6. Over to You: Ten Stories of Flyers and Flying– Roald Dahl *****

    As a child, I loved reading WWII books and stories. Specifically, those written by Russian writers. I loved the movies too. When I came to US, the quality of the stories wasn’t there. There wasn’t the humanness to them. Even Vonnegut wasn’t doing it for me. I didn’t think stories about the war on a level of Russian writers existed until I picked up this book. There is no better book on the topic I have ever read. There is no glamorizing of war here. The heroes are heroes and they are human. The stories are of civilians, of war life of life and Roald Dahl is now one of my favorite writers.

  7. On Tyranny: Twenty Lessons from the Twentieth Century-Tim Snyder****

    This is a must read for any citizen of a modern democracy if they wish to keep it. Snyder goes through 20 tips on how to keep a democracy and goes over tips on how people managed to overcome attacks on democracy such as Ukraine, what attacks on democracy have done in places where people become complacent or not vigilant like Russia and NAZI Germany.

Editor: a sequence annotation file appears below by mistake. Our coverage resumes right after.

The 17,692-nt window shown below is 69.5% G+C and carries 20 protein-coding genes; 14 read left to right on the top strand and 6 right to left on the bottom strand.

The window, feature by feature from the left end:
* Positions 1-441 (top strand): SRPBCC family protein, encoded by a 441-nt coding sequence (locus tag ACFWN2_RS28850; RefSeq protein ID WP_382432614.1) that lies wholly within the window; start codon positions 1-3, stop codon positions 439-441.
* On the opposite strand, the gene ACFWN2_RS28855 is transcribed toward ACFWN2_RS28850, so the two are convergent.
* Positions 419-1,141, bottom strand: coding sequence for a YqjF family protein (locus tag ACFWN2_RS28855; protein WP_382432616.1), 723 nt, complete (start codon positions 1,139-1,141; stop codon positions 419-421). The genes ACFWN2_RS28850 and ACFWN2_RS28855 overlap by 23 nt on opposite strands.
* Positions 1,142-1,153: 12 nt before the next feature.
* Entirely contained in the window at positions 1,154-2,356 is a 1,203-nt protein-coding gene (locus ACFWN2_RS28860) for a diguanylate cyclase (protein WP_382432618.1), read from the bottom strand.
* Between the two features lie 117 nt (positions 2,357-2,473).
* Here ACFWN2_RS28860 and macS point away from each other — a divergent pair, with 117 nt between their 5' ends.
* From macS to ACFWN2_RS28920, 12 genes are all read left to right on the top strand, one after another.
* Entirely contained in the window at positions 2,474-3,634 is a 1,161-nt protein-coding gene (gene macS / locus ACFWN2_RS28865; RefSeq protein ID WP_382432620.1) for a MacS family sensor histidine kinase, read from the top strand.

8. Skyfaring: A Journey with a Pilot (Vintage Departures)
    – Mark VanHoenacker (****) 300p

    This book will make you regret not becoming a pilot. It is so beautifully written. I really felt as if I was flying from country to country learning about everything that pilots do. Learning about how similar flying is to ships, what it is to fly from place to place, the camaraderie of the workplace, there is so much in this book that I cannot put into a short description. I can only say that you will never see flying the same way after reading this book.

  9. The Old Man and The Sea-Earnest Hemingway **** (70p)